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Wind turbines interfere with radar

There’s the potential for plane propellers and the spinning turbines to look very similar on radar, causing potential problems for air control and that’s exactly why the city is keeping a close eye on future proposed sites.

We’ve all seen those windmills out by Portland. They generate energy for much of the Coastal Bend.

But they can also generate false readings on radar. “This is indicating between Odem and Gregory and Taft – there they are,” Scott Cordero, with the National Weather Service said as he pointed at radar on his computer. It’s what he sees on his radar daily.

The red dots on the computer screen would normally indicate wind rotation which is what you see in a severe storm or tornado. But, these dots represent something else, the wind farm in San Patricio County.

“We’re so used to seeing then over there. We know when it’s a false detection of a true rotation in the atmosphere,” Cordero explained. To the trained meteorologist, the difference is pretty obvious.

“At 2.5 and 3.4, they’re gone,” Cordero explained, showing us radar at higher elevations.

Another element that helps, he explained, is that when wind speeds get high enough, the company running the turbine stops them for safety. That helps meteorologists monitor tornadoes.

“The tornado actually went through the windfarms,” he said of the January tornado we saw here in the Coastal Bend.

But, that’s not the only problem... more [truncated due to possible copyright]  

We’ve all seen those windmills out by Portland. They generate energy for much of the Coastal Bend.

But they can also generate false readings on radar. “This is indicating between Odem and Gregory and Taft – there they are,” Scott Cordero, with the National Weather Service said as he pointed at radar on his computer. It’s what he sees on his radar daily.

The red dots on the computer screen would normally indicate wind rotation which is what you see in a severe storm or tornado. But, these dots represent something else, the wind farm in San Patricio County.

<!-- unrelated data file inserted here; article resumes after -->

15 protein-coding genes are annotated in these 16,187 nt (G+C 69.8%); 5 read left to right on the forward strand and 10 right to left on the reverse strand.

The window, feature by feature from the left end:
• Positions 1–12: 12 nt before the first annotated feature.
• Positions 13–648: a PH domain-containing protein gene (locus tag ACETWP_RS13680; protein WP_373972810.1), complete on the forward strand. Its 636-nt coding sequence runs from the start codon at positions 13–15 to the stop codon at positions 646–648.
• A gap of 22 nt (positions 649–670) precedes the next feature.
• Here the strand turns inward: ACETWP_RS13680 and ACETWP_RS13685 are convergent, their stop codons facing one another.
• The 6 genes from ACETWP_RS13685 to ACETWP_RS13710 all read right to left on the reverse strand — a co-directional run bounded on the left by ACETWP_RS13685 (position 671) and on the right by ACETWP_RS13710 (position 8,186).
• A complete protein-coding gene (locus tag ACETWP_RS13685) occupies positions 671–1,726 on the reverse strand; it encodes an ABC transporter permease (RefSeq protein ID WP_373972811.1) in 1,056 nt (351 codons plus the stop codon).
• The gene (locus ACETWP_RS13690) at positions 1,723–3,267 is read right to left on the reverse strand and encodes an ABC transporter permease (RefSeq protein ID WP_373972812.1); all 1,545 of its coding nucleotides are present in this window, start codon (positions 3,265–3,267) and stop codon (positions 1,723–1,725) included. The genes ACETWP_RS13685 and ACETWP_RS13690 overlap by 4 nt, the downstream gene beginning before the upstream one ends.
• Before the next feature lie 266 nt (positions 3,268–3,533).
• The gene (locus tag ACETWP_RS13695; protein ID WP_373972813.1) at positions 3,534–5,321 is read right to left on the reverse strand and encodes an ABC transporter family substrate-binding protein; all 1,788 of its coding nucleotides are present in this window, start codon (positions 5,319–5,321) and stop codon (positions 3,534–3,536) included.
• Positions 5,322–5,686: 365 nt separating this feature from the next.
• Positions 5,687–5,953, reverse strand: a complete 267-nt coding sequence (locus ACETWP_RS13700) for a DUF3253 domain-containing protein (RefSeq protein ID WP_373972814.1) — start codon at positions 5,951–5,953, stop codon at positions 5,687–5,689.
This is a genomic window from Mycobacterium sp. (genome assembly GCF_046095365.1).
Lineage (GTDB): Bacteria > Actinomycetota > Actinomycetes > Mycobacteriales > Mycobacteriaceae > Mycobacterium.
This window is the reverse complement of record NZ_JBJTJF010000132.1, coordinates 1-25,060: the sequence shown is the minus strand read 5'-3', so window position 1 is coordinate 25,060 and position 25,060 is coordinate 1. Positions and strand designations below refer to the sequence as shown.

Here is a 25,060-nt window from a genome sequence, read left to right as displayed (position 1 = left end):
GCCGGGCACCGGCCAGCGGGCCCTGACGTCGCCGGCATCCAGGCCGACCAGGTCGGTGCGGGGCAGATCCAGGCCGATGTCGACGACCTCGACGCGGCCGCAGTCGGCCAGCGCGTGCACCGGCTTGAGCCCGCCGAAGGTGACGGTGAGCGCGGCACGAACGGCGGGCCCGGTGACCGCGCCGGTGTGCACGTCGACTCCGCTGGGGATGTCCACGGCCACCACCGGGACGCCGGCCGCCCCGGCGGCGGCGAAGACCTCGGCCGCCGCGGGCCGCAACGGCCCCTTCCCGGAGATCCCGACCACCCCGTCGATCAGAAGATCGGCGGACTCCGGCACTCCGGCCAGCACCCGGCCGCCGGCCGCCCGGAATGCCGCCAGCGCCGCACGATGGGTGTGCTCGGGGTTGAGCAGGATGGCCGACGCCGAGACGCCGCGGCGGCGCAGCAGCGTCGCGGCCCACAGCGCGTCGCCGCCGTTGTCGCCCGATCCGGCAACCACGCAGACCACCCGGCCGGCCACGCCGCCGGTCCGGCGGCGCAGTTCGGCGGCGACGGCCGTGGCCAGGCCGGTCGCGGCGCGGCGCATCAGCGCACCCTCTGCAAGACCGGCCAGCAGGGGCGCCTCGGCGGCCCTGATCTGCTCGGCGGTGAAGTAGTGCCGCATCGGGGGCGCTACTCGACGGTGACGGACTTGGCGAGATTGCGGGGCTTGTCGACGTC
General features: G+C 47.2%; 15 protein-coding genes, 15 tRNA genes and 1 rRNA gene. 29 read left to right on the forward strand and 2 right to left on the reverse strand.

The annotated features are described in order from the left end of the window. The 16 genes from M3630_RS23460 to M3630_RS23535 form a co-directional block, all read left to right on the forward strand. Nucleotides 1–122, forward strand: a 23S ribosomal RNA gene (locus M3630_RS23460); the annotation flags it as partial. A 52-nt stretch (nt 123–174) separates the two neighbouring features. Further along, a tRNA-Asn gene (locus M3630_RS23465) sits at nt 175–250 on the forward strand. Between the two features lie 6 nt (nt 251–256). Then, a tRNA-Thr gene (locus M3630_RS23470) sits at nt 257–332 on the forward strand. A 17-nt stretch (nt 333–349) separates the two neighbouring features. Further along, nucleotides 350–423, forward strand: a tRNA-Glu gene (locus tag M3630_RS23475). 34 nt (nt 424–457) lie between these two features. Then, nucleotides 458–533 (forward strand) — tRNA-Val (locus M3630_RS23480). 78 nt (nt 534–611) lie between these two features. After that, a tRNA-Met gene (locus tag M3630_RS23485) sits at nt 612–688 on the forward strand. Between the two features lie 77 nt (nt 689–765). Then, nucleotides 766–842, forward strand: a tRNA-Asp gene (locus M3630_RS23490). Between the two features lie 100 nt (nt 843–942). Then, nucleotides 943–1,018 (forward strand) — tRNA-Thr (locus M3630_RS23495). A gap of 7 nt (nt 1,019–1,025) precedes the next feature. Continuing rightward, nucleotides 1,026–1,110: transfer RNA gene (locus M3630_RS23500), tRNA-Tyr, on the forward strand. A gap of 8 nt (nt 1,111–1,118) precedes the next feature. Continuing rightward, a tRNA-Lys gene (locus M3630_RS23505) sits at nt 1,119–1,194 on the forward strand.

“We’re so used to seeing then over there. We know when it’s a false detection of a true rotation in the atmosphere,” Cordero explained. To the trained meteorologist, the difference is pretty obvious.

“At 2.5 and 3.4, they’re gone,” Cordero explained, showing us radar at higher elevations.

Another element that helps, he explained, is that when wind speeds get high enough, the company running the turbine stops them for safety. That helps meteorologists monitor tornadoes.

“The tornado actually went through the windfarms,” he said of the January tornado we saw here in the Coastal Bend.

But, that’s not the only problem these turbines can cause. They also mess with readings for rainfall. “We remove that geographical area and then we look a scan above the lowest elevation and look above and see what the actual rain fall is.”

But for planes, we’re told the problem can be more complex.

There’s the potential for plane propellers and the spinning turbines to look very similar on radar, causing potential problems for air control and that’s exactly why the city is keeping a close eye on future proposed sites.

There are five proposed sites for future wind turbine farms: Trade Winds Palo Alto East, Petronila, Chapman Ranch, Trade Winds Pasol Alto West, and Riviera.

The city plans to coordinate with the Navy and make sure there is not a conflict with Navy flight training plans.

They tell us they are not anti-wind farm, but the Navy brings in about $1.5 billion and they want to make sure they find farms that do not impact that revenue.


Source: http://www.offshorewind.biz...

APR 19 2011
http://www.windaction.org/posts/4132-wind-turbines-interfere-with-radar
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